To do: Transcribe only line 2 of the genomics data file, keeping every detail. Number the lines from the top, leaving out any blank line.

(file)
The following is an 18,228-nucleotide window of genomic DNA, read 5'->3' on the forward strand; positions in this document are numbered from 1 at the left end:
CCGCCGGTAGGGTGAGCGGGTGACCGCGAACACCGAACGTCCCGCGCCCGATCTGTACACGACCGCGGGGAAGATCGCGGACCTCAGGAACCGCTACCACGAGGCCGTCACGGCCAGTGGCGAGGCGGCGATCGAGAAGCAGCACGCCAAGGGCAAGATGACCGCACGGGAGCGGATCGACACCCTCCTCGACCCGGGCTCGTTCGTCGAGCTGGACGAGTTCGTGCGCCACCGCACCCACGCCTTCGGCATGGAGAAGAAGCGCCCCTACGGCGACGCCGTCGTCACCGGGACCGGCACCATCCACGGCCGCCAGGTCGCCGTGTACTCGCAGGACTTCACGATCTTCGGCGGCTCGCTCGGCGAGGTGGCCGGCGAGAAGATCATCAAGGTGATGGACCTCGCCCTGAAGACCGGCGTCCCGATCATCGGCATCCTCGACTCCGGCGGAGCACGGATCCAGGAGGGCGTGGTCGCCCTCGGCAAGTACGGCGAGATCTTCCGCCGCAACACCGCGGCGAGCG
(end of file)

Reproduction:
CCGCCGGTAGGGTGAGCGGGTGACCGCGAACACCGAACGTCCCGCGCCCGATCTGTACACGACCGCGGGGAAGATCGCGGACCTCAGGAACCGCTACCACGAGGCCGTCACGGCCAGTGGCGAGGCGGCGATCGAGAAGCAGCACGCCAAGGGCAAGATGACCGCACGGGAGCGGATCGACACCCTCCTCGACCCGGGCTCGTTCGTCGAGCTGGACGAGTTCGTGCGCCACCGCACCCACGCCTTCGGCATGGAGAAGAAGCGCCCCTACGGCGACGCCGTCGTCACCGGGACCGGCACCATCCACGGCCGCCAGGTCGCCGTGTACTCGCAGGACTTCACGATCTTCGGCGGCTCGCTCGGCGAGGTGGCCGGCGAGAAGATCATCAAGGTGATGGACCTCGCCCTGAAGACCGGCGTCCCGATCATCGGCATCCTCGACTCCGGCGGAGCACGGATCCAGGAGGGCGTGGTCGCCCTCGGCAAGTACGGCGAGATCTTCCGCCGCAACACCGCGGCGAGCG